Citation: Nature 551, 7680 (2017)
      PubDate: 2017-11-08
      DOI: 10.1038/nature24643
      Issue No: Vol. 551, No. 7680 (2017)
       
  • Survival stories: science endures
    • Authors: Virginia Gewin
      Pages: 401 - 403
      Abstract: Scientists hit hard by powerful hurricanes in 2017 share tips for weathering future disasters.
      Citation: Nature 551, 7680 (2017)
      PubDate: 2017-11-15
      DOI: 10.1038/nj7680-401a
      Issue No: Vol. 551, No. 7680 (2017)
       
  • Turning point: Gourmet investigator
    • Authors: Virginia Gewin
      Pages: 403 - 403
      Abstract: Cross-cultural chef-turned-scientist cooks up recipe for diversity outreach.
      Citation: Nature 551, 7680 (2017)
      PubDate: 2017-11-15
      DOI: 10.1038/nj7680-403a
      Issue No: Vol. 551, No. 7680 (2017)
       
  • Graduate students face alarming tax hike
    • Pages: 271 - 271
      Abstract: Adding to PhD students’ woes will undermine US research and economy.
      Citation: Nature 551, 7680 (2017)
      DOI: 10.1038/d41586-017-05925-6
      Issue No: Vol. 551, No. 7680
       
  • Chemists get faster on the draw
    • Pages: 271 - 272
      Abstract: A Nature journals guide to drawing the structures of molecules should aid expert and casual chemists alike.
      Citation: Nature 551, 7680 (2017)
      DOI: 10.1038/d41586-017-05898-6
      Issue No: Vol. 551, No. 7680
       
  • How China could make the most of its beamlines
    • Pages: 272 - 272
      Abstract: More international collaboration could build capacity at big physics facilities especially in the south.
      Citation: Nature 551, 7680 (2017)
      DOI: 10.1038/d41586-017-05924-7
      Issue No: Vol. 551, No. 7680
       
  • Immunization needs a technology boost
    • Authors: Seth Berkley
      Pages: 273 - 273
      Abstract: Tracking who receives vaccines is essential, but will be impossible without innovations in digital technologies, says Seth Berkley.
      Citation: Nature 551, 7680 (2017)
      DOI: 10.1038/d41586-017-05923-8
      Issue No: Vol. 551, No. 7680
       
  • New Delhi smog, death-sentence appeal and a porpoise setback
    • Pages: 276 - 277
      Abstract: The week in science: 11–16 November 2017.
      Citation: Nature 551, 7680 (2017)
      DOI: 10.1038/d41586-017-05926-5
      Issue No: Vol. 551, No. 7680
       
  • Biology’s beloved amphibian — the axolotl — is racing
           towards extinction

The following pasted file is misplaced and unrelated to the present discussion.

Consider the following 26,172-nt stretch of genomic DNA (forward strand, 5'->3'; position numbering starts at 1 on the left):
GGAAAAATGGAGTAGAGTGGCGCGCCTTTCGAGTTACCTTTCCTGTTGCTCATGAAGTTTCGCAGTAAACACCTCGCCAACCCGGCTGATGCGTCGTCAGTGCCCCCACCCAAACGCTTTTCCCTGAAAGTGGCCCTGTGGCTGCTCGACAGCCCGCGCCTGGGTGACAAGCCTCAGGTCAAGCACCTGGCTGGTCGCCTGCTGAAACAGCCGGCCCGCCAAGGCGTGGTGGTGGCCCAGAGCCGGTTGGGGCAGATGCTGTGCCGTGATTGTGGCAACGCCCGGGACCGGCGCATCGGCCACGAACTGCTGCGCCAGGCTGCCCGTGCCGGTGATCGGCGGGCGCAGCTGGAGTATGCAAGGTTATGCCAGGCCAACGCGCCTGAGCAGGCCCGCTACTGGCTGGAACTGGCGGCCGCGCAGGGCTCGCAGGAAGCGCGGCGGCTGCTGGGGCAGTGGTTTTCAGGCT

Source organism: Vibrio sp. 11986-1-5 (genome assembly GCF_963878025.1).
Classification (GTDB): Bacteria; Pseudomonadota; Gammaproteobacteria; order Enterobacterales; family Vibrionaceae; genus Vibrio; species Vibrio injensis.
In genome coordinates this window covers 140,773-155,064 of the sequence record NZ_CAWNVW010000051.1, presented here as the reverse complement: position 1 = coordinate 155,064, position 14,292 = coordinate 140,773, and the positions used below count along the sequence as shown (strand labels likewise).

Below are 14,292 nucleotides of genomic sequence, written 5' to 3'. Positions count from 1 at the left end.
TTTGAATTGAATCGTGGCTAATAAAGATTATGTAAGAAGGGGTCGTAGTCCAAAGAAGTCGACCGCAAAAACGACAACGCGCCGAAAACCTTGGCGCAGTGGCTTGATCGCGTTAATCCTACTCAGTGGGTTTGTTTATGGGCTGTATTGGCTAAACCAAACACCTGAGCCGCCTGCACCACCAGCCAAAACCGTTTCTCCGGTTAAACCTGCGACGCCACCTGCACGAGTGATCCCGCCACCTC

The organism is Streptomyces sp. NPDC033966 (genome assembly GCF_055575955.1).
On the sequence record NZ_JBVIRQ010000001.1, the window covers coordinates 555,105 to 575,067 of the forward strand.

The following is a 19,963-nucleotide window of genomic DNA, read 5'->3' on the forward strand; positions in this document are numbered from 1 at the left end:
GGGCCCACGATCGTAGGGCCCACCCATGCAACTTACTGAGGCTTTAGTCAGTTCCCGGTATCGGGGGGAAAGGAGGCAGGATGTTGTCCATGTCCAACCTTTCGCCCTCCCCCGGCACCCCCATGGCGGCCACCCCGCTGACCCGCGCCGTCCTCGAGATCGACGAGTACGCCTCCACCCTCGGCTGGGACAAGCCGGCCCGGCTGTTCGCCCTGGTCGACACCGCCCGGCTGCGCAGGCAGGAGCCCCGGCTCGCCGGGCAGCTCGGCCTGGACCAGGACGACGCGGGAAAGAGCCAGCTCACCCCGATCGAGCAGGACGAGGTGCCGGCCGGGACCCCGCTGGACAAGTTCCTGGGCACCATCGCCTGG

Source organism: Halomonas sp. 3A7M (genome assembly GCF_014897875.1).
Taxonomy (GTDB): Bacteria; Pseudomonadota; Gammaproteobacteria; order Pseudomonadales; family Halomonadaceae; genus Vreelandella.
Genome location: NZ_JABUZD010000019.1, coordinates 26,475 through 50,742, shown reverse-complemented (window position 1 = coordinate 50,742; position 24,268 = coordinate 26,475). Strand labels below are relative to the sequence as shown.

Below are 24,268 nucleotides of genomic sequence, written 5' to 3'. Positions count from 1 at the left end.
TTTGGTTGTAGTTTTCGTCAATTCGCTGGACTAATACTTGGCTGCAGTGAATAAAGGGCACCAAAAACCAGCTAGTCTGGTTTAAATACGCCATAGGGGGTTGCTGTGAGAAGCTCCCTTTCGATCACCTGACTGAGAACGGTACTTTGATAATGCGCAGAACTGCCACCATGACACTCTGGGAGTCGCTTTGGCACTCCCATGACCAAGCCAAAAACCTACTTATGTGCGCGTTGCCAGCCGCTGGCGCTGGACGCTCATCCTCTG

• Authors: Erik Vance
      Pages: 286 - 289
      Abstract: Although abundant in captivity, the salamander has nearly disappeared from its natural habitat, and that’s a problem.
      Citation: Nature 551, 7680 (2017)
      DOI: 10.1038/d41586-017-05921-w
      Issue No: Vol. 551, No. 7680
       
  • Chemists can help to solve the air-pollution health crisis
    • Authors: Jos Lelieveld , Ulrich Pöschl
      Pages: 291 - 293
      Abstract: Learning more about how pollutants enter and damage the body would reduce disease and deaths, say Jos Lelieveld and Ulrich Pöschl.
      Citation: Nature 551, 7680 (2017)
      DOI: 10.1038/d41586-017-05906-9
      Issue No: Vol. 551, No. 7680
       
  • Boycott products from states with dirty energy
    • Authors: Christopher Kennedy
      Pages: 294 - 295
      Abstract: Consumer pressure could encourage regions to switch from fossil fuels to cleaner sources of electricity, argues Christopher Kennedy.
      Citation: Nature 551, 7680 (2017)
      DOI: 10.1038/d41586-017-05907-8
      Issue No: Vol. 551, No. 7680
       
  • Fires: fund research for citizen safety
    • Fires: fund research for citizen safety

      Nature 551, 7680 (2017). doi:10.1038/d41586-017-06020-6

      Authors: Georgios Boustras , Enrico Ronchi & Guillermo Rein

      Nature 551, 7680 (2017)
      DOI: 10.1038/d41586-017-06020-6
      Issue No: Vol. 551, No. 7680
       

  • Fires: degree courses for fire professionals
    • Fires: degree courses for fire professionals

      Nature 551, 7680 (2017). doi:10.1038/d41586-017-06022-4

      Authors: Victor Resco de Dios & Domingo Molina-Terrén

      Nature 551, 7680 (2017)
      DOI: 10.1038/d41586-017-06022-4
      Issue No: Vol. 551, No. 7680
       

  • International funding: Empower Africa’s electricity sector
    • International funding: Empower Africa’s electricity sector

      Nature 551, 7680 (2017). doi:10.1038/d41586-017-06023-3

      Authors: Philipp Trotter & Sabah Abdullah

      Nature 551, 7680 (2017)
      DOI: 10.1038/d41586-017-06023-3
      Issue No: Vol. 551, No. 7680
       

  • Preclinical research: Meet patients to sharpen up research
    • Preclinical research: Meet patients to sharpen up research

      Nature 551, 7680 (2017). doi:10.1038/d41586-017-06024-2

      Authors: Mark Yarborough & Ulrich Dirnagl

      Nature 551, 7680 (2017)
      DOI: 10.1038/d41586-017-06024-2
      Issue No: Vol. 551, No. 7680
       

  • Research reports: An open market for scientific verbiage'
    • Research reports: An open market for scientific verbiage?

      Nature 551, 7680 (2017). doi:10.1038/d41586-017-06031-3

      Author: Kevin B. Marvel

      Nature 551, 7680 (2017)
      DOI: 10.1038/d41586-017-06031-3
      Issue No: Vol. 551, No. 7680
       

  • Those who favour fire
    • Authors: CB Droege
      Pages: 406 - 406
      Abstract: A final farewell.
      Citation: Nature 551, 7680 (2017)
      DOI: 10.1038/d41586-017-06032-2
      Issue No: Vol. 551, No. 7680